My python version 2.7.11 and operating system is Mac OSX,I write

こんにちは
안녕하세요
你好

to test.txt. My program is :

# -*-coding:utf-8-*-

import json


if __name__ == '__main__':
    f = open("./test.txt", "r")
    a = f.readlines()
    print json.dumps(a, ensure_ascii=False)
    f.close()

run the program, result:

["こんにちは\n", "안녕하세요\n", "你好"]

Unicode & Character Encodings in Python: A Painless Guide – Real , Python's Built-In Functions; Python String Literals: Ways to Skin a Cat; Other If you don't see a character here, then you simply can't express it as printed text ***Additional Chinese, Japanese, Korean, and Vietnamese characters, plus more​  Detecting Chinese Characters in Unicode Strings. It is a commonly used acronym for “Chinese, Japanese, and Korean”. The term “CJK character” generally refers to “Chinese characters


Try this:

import codecs

fp = codecs.open('test.txt', encoding='utf-8')

for line in fp:
    print line

Unicode for non-English characters, Python's strings are in unicode, which allows for characters to be from a much larger ideographic characters used in Chinese, Japanese, and Korean alphabets. If you issue a print statement on a string containing other characters, it may  Strings in Python can be a bit frustrating too, and I want to share some more details of how strings are handled, so that you're aware of them. In Python 3 strings are Unicode based. In early computing characters of strings were limited to one of 256 different values.


Maya Python for Games and Film: A Complete Reference for the Maya , Strings. Python supports what are called raw strings. A raw string, though still a string languages (e.g., Roman characters, Korean, Japanese, Chinese, Arabic)​. Their type is Unicode. var = u'-5'; print(type(var)); You can include escape  4.9.2 Standard Encodings Python comes with a number of codecs built-in, either implemented as C functions or with dictionaries as mapping tables. The following table lists the codecs by name, together with a few common aliases, and the languages for which the encoding is likely used.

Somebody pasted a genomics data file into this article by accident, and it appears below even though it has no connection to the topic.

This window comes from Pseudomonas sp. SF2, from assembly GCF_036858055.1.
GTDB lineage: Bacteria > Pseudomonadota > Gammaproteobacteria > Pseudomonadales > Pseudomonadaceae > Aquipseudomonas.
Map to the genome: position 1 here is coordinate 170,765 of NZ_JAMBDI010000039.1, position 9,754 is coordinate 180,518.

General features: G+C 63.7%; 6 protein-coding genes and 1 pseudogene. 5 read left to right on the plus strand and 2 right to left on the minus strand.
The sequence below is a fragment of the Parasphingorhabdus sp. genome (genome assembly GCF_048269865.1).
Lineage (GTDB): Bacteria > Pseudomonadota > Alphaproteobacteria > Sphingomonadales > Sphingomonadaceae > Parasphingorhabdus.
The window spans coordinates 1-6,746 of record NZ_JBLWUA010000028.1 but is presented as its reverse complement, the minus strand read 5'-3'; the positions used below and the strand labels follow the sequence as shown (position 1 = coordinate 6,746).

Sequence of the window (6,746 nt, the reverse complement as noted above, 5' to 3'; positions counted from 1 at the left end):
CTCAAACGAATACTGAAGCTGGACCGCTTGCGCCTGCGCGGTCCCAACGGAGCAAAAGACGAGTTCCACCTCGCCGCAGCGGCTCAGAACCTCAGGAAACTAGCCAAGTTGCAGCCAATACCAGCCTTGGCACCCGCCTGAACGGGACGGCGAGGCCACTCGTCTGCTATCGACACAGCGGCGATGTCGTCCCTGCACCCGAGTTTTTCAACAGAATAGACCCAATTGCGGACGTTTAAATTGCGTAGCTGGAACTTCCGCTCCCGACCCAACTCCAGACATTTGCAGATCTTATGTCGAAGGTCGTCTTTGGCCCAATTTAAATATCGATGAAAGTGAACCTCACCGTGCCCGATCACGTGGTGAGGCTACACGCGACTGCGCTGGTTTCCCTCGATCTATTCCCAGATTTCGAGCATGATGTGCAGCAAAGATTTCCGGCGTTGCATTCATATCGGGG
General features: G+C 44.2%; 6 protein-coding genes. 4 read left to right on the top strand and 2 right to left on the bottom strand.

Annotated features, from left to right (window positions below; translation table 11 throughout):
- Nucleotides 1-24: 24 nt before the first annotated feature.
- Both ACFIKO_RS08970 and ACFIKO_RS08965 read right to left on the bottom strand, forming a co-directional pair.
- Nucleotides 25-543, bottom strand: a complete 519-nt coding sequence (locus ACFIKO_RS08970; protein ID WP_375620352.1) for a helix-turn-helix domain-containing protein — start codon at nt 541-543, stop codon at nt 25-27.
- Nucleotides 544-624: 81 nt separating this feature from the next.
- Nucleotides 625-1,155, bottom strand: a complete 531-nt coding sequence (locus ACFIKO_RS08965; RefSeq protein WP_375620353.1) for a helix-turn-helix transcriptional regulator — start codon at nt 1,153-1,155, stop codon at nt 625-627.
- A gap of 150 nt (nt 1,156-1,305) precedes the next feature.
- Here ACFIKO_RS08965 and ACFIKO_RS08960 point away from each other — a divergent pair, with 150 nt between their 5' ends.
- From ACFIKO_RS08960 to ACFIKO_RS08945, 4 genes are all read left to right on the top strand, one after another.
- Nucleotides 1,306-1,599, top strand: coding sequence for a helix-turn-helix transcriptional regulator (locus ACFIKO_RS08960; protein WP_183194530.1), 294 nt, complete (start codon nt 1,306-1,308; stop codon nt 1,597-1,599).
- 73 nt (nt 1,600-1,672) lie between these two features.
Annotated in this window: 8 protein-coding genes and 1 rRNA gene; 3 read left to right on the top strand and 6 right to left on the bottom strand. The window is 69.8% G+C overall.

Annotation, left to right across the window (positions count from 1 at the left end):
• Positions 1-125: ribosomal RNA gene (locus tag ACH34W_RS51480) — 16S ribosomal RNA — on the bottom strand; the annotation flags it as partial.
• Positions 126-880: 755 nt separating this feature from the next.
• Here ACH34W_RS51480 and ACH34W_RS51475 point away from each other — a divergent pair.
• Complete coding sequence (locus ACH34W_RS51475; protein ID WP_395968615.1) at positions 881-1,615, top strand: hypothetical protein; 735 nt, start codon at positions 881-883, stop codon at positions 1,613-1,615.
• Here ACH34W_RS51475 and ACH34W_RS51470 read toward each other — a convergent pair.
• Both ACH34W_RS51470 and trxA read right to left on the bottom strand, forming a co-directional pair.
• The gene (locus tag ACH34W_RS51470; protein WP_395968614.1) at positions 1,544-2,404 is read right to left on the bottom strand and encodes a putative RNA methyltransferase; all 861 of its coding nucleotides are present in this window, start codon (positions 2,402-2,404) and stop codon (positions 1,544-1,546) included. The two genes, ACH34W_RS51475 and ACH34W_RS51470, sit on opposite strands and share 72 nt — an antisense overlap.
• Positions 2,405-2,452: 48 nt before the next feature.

Using Python with Chinese, Japanese and Korean, even the large character sets of Chinese-Japanese- Korean (CJK) alphabets. On the face of it, it is a happy situation that Python supports Unicode — it brings unichr(969) >» unicodedata. name (alef ) >» print alef Traceback (most recent  Chinese Version. translation is a python translation package based on website service. It provids google, youdao, baidu, iciba translation service.


Text Processing in Python, If the replacement is a string, the encoder will encode the replacement. The joined output of calls to the encode()/decode() method is the same as if all the single iso2022jp-2, iso-2022-jp-2, Japanese, Korean, Simplified Chinese, Western  On the other hand transliteration (i.e., conveying, in Roman letters, the pronunciation expressed by the text in some other writing system) of languages like Chinese, Japanese or Korean is a very complex issue and this library does not even attempt to address it.